Supposedly biodegradable plastic bags marketed as eco-friendly alternatives to cut pollution are still able to carry a full load of shopping after three years in the soil or ocean, a study has found.
Increasing public awareness of the levels of plastic pollution has led to ministers introducing a levy on plastic bags, as well as calls for single-use plastics in coffee cups and other materials to be phased out.
University of Plymouth researchers trialled eco-alternative plastics from major supermarkets and found that biodegradable and so-called oxo-biodegradable bags left in the ocean could still carry a load of groceries.
While bags labelled “compostable” broke down into larger chunks in the sea, they were still able to carry shopping after three years buried in soil.
Dr Imogen Napper, lead author of the study published in Environmental Science & Technology, said she had been motivated to see if these new bags lived up to their promises and “did what they said on the tin”.
“The most surprising result of this research was knowing that not one of the bags could completely degrade in all environments,” she said.
While all the bags left in the open air for three years broke down into smaller chunks within nine months, Dr Napper said she hopes people will consider what their bags will do when they’re put in the bin.
Experts said plastic bag pollution is a sign of humans “abusing the convenience of plastics”, with billions produced a year for a single use.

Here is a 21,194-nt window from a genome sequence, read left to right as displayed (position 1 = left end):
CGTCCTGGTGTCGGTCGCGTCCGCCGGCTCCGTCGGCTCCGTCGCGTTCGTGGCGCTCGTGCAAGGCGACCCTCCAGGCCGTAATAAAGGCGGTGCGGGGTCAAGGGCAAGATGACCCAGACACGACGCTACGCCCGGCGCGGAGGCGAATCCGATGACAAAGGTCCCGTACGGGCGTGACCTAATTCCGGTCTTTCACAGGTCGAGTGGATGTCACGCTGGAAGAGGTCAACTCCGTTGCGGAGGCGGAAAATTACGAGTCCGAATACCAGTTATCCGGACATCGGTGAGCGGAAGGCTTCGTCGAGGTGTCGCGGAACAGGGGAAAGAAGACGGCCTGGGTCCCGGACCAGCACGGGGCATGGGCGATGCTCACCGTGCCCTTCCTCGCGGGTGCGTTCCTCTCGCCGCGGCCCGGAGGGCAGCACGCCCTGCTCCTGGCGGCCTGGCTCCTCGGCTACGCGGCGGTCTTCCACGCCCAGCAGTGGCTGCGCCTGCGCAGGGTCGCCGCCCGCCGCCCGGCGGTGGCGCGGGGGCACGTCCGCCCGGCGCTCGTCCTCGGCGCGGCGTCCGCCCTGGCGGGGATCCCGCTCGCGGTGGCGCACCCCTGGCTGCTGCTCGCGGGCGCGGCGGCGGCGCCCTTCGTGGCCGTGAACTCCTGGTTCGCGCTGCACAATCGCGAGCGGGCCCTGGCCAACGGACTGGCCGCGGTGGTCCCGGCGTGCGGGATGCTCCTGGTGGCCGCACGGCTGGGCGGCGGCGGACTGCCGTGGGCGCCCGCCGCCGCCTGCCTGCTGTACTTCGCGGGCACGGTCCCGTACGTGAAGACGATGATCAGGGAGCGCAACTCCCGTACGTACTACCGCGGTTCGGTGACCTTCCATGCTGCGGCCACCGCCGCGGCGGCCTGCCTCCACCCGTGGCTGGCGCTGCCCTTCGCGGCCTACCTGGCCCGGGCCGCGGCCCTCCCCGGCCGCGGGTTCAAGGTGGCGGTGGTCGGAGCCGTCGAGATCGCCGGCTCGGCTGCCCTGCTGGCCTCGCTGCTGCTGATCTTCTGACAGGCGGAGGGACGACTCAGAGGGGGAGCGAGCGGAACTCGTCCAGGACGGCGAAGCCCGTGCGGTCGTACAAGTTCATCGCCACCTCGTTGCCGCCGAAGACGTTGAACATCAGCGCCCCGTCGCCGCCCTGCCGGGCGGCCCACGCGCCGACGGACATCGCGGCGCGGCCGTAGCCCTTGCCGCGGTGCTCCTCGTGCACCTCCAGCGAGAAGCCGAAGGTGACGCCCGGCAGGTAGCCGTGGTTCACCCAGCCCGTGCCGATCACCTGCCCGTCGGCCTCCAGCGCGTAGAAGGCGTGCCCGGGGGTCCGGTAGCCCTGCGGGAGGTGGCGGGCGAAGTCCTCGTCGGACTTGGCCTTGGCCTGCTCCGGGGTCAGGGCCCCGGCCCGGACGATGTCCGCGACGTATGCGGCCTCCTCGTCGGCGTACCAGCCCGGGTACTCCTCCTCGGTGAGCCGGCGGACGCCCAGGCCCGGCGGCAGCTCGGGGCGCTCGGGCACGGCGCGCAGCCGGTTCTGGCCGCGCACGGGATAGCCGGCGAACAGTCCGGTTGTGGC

Many retailers have switched to compostable plastics for an array of products in recognition of customer opposition, but most do not realise they are not as easily recycled, and will only break down in a specific industrial facility.
“We need clearer international standards on what we mean when we say something is biodegradable,” said Professor Richard Thompson, head of the International Marine Research Unit and a senior author of the study.
“Do we mean biodegradable in an industrial composting facility at 50-60C, specific pH, humidity and oxygen? Or do we mean something in the sea, a river or soil?”
The study defined biodegradable as degrading within “any meaningful timescale in the natural environment”.
Peter Andrews, head of sustainability policy for the British Retail Consortium said compostable bags should go to industrial facilities.
“Compostable carrier bags are designed to be used twice,” he said. “First, to carry shopping home and again as food waste caddy liners to be collected by local councils for composting.
“Such systems are an important step in the industry’s goal of making 100 per cent of plastic packaging recyclable, reusable or compostable.”
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